During the chaos of the Coronavirus outbreak, you probably freak out at the slightest tickle in your throat, the random sneeze that comes out of nowhere, or the faintest ping of pain in your chest. Don’t worry, most people are becoming hyperaware of what they are feeling, and some are even looking back at previous times of sickness wondering, did I have Coronavirus and not even know it?
If you’re looking back on the time you had a cold or the flu earlier this year and wondering if it was Coronavirus, you are not alone. The main symptoms of Coronavirus include a cough, shortness of breath and a fever. Additional symptoms seen in some patients include digestive problems, a headache, a sore throat, and loss of smell or taste at the onset of the illness.
A mild case of COVID-19 can definitely be mistaken for a cold or the flu, as the symptoms appear to be the same.
“Coronavirus is actually quite a significant spectrum of symptoms, from people who are entirely asymptomatic and would have no idea that they have it to people with very mild, cold-like symptoms – runny nose, congestion, sore throat – to people with more flu-like symptoms – high fevers, muscle aches, shortness of breath and cough. All the way up to people with severe illness, who we’re seeing in the hospital with respiratory failure, requiring ICU care,” Dr. William Hillmann told The Guardian.
Virologist researcher Trevor Bedford has found evidence that the Coronavirus began spreading in the United States in January, meaning that those who were sick since then could have had the virus without even knowing.
While you can speculate all you want, there is no test that can tell you if you have had the virus previously and have recovered.
“At this point, we don’t have a test to tell that,” Hillmann told The Guardian. “We are developing antibody tests to check for a prior infection, but those aren’t ready for clinical use yet. The only definitive way to know that you’ve had it is to get tested while you have it and to have that test be positive.”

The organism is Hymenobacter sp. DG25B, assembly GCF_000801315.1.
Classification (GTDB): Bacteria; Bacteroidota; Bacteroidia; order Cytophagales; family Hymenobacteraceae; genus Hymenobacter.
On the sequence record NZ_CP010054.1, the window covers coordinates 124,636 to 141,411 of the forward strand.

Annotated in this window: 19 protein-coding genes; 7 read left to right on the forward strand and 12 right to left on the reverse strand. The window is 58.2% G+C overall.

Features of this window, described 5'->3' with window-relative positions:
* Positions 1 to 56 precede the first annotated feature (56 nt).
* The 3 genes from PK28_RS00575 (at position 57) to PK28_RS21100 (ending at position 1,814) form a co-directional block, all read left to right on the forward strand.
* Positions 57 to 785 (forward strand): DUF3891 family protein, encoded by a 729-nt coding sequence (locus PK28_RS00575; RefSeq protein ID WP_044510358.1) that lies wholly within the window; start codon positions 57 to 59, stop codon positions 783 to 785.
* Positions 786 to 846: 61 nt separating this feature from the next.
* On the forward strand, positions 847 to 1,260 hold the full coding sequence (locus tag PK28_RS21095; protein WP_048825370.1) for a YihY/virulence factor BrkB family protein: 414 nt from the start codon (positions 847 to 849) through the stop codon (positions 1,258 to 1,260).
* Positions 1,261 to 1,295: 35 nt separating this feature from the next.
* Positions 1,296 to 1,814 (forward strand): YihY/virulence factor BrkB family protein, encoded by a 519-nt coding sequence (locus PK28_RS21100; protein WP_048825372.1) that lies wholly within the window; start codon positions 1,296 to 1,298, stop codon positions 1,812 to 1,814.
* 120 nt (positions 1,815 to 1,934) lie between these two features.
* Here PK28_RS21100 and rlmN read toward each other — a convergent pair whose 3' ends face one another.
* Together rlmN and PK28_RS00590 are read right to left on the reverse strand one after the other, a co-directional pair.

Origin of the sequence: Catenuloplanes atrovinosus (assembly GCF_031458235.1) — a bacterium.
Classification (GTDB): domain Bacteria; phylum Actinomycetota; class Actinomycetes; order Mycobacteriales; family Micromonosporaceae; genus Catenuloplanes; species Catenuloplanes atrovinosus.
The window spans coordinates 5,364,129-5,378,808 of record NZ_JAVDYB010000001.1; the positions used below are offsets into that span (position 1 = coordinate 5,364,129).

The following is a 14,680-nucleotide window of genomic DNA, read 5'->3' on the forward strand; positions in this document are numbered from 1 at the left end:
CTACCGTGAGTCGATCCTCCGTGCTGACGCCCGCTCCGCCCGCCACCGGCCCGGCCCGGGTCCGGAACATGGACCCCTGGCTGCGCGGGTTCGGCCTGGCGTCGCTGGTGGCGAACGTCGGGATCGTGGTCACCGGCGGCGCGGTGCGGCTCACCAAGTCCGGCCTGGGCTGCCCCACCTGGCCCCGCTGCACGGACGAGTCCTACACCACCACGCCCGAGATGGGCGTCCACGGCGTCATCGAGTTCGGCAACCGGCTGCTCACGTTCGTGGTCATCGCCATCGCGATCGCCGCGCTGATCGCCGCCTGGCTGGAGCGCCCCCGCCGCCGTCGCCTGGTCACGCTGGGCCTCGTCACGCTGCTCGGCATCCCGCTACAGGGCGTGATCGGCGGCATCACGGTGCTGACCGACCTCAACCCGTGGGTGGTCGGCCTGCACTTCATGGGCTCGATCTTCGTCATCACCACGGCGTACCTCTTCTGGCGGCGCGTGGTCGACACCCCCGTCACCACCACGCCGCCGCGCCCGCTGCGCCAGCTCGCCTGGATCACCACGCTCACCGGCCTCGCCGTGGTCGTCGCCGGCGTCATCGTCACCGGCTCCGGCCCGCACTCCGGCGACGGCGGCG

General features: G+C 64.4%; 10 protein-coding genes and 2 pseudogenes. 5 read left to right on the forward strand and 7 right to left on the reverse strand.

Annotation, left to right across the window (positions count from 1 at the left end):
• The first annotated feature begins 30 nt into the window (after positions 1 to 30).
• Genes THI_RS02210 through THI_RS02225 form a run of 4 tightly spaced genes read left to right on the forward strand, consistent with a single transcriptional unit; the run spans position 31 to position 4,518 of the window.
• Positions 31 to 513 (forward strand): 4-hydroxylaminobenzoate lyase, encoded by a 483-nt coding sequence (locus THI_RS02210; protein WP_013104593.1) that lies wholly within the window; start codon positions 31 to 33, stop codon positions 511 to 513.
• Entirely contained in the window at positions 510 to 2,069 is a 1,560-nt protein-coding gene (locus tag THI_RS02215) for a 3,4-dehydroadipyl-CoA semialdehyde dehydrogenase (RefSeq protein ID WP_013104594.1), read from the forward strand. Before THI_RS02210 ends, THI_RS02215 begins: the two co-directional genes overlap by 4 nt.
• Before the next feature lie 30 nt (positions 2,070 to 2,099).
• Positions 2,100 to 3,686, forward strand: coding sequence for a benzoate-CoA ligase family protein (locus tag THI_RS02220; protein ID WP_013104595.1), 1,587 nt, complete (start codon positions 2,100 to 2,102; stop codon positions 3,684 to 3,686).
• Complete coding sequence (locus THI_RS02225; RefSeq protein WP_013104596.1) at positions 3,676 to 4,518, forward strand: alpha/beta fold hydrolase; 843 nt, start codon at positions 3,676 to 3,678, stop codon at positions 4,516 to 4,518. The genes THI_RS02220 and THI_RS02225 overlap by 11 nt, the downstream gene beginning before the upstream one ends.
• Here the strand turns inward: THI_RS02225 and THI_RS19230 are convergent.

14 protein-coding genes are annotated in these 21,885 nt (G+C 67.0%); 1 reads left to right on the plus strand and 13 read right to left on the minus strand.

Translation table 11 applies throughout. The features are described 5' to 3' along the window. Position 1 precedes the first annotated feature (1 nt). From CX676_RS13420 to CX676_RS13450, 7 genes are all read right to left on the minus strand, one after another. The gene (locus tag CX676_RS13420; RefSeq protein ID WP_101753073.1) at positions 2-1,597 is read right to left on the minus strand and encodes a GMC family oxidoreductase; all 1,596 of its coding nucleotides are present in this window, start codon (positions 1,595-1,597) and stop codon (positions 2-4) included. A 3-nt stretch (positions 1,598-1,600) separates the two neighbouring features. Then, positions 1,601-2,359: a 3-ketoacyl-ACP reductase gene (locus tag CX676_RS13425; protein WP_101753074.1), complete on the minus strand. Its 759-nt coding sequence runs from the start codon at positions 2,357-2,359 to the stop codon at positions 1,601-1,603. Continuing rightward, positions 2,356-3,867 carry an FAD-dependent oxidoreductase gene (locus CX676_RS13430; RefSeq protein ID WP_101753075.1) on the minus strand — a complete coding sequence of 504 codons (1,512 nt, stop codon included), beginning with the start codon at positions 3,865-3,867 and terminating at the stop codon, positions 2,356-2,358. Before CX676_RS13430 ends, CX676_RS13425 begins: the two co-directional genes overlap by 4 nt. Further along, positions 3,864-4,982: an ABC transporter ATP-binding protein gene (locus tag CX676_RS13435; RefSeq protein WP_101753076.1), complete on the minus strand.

As the spectrum of symptoms for this Coronavirus is wide, there are a significant and there have been cases of those who tested positive for the virus when being completely asymptomatic, like actor Idris Elba. Due to the shortage of tests in the United States, most places are only allowing those with symptoms to be tested, so the percentage of those with the virus who are asymptotic is unknown. But there was a study done in Iceland that tested a large percentage of the country’s population and found that 50% of the people who tested positive had no symptoms.
“A significant proportion of people who are totally asymptomatic are contagious for some portion of time,” Hillmann told The Guardian. “We just don’t know [for how long] at this point, because we don’t have the kind of testing available to screen for asymptomatic infections.”
Since you don’t know for sure if you have had the virus, if you have it now, or if you are completely susceptible to contracting it, it is important to continue to practice social distancing in order to protect yourself and others.